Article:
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Remembering the 1970s

For many of us, the 1970s were some of the best years in motorcycling history. Here’s a look back at some of the things that made the 1970s a great motorcycling decade.

In 1970, AMA Motorcycle Hall of Famer Dick Mann won the Daytona 200 on the new Honda CB750. Mann ran strong all day and held off challenges by former world champion and future AMA Motorcycle Hall of Famer Mike “The Bike” Hailwood. and future AMA Motorcycle Hall of Famers Gene Romero and Gary Nixon. The win gave Mann his first victory at the Daytona classic and marked Honda’s first win in an AMA national.

In 1971 AMA Motorcycle Hall of Famer Bruce Brown produced his classic motorcycling movie “On Any Sunday.” The movie conveyed the fun and enjoyment that motorcycling added to people’s lives and helped spur the explosive growth of motorcycling in the 1970s.

AMA Motorcycle Hall of Famer Don Emde won the Daytona 200 on a Yamaha TZ350 in 1972. This was Yamaha’s first Daytona 200 win and the smallest motorcycle to ever win the race. With his victory in the 1972 Daytona 200, Emde became the first son of a former Daytona 200 winner to win the Florida classic. Emde’s father, Floyd, accomplished the feat in 1948 on an Indian.

In 1973 the first high-volume Japanese production motocrosser was created: the Honda CR250M Elsinore (photo above, courtesy of Honda). The Elsinore was ahead of the competition in terms of ergonomics, carburetion, durability and electronics. Single-handedly, Honda redefined motocross with an affordable and fully integrated motorcycle.

Yamaha produced the first monoshock motocross bike in 1974, the YZ250B and YZ360B. The monoshock system allowed better traction, better braking and more efficient front-suspension design.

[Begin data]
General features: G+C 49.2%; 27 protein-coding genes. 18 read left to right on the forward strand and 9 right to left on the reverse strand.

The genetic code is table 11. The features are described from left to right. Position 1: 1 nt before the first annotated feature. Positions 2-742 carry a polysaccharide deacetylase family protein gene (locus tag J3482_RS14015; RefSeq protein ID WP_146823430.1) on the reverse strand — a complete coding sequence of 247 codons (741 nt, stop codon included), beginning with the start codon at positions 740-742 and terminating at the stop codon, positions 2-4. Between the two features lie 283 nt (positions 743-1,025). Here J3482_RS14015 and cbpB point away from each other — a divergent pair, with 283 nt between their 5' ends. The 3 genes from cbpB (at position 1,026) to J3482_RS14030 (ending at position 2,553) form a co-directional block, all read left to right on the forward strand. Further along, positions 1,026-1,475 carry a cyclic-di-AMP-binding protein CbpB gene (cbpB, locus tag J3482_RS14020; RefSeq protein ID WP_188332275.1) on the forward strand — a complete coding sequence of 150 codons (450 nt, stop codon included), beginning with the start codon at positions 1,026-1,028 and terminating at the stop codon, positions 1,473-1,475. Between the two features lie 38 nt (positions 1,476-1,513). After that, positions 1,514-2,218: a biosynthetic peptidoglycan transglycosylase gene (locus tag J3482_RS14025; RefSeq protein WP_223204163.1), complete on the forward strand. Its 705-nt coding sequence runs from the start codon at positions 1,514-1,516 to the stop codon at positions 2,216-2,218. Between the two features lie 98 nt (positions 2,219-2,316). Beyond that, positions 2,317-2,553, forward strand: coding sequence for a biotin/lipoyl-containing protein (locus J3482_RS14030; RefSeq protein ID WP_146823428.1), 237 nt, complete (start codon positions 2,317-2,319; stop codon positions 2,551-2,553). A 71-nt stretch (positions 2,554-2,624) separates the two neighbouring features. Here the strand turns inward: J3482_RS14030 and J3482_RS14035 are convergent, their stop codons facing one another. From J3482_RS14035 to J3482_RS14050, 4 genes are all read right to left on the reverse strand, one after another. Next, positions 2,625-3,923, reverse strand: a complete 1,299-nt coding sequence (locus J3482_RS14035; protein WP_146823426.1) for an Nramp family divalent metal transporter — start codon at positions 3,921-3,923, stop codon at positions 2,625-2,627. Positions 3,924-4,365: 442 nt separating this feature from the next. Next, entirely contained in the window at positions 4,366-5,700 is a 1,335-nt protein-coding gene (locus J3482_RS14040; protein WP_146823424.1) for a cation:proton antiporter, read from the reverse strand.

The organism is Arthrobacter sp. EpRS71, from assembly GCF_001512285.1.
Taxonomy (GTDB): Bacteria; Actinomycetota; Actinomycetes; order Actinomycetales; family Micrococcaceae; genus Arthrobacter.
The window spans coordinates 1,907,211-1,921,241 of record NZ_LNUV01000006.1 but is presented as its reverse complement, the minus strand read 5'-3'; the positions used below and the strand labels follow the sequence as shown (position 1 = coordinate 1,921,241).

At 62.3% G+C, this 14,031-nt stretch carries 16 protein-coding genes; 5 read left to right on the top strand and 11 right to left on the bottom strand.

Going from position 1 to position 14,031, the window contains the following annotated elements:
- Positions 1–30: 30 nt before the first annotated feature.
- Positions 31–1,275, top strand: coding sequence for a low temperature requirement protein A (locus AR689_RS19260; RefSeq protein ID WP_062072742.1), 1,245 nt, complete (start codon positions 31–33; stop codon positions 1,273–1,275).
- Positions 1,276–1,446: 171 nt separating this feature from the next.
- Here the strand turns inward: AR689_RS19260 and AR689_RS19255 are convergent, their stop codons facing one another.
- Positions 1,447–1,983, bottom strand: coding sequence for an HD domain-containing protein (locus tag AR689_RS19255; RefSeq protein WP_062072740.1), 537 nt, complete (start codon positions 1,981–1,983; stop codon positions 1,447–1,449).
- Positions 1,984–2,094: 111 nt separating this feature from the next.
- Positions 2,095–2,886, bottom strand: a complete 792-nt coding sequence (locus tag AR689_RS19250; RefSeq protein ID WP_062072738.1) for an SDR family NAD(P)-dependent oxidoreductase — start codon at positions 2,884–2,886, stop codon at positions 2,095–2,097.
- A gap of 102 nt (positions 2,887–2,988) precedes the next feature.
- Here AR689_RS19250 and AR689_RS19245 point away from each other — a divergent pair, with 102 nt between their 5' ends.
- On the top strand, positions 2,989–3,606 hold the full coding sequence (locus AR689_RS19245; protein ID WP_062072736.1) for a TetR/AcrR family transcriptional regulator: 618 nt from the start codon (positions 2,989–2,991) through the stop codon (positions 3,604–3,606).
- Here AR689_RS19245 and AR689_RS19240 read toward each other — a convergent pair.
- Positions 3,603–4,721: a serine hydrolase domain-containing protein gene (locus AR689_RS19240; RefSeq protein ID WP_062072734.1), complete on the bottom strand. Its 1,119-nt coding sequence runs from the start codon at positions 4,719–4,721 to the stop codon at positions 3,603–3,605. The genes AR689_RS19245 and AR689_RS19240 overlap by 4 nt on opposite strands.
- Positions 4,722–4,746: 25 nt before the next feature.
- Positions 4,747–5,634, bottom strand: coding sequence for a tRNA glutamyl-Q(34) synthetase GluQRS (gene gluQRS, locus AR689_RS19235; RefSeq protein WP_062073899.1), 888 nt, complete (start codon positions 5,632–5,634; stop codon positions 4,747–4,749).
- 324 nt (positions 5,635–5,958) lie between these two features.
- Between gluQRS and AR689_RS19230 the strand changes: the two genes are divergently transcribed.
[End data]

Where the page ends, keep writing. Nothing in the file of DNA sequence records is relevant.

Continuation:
In 1975 Honda imported the Gold Wing (GL1000) to the United States. It sold poorly the first year, but its reputation as a powerful and reliable bike spread, ultimately creating the full-dress touring class of motorcycle.

In 1977, BMW debuted the first production bike to come equipped with a factory full fairing, the BMW R100RS. The R100RS fairing was designed in wind tunnel testing. With the bike’s 70-horsepower engine, which, coupled with the bike’s fairing, allowed a top speed above 120 mph.

Also in 1977, AMA Motorcycle Hall of Famer Steve Baker became the first American to win a road racing world championship: the Formula 750 Series. Baker was one of the first riders to prove that Americans could be competitive on the world level.

In 1979, Honda began building bikes in the United States in Marysville, Ohio, with the CR250 Elsinore rolling off the assembly line. Back then, the plant produced 245 bikes a day. Gold Wings were among the other vehicles produced there over the years. The motorcycle plant shut down in June 2009.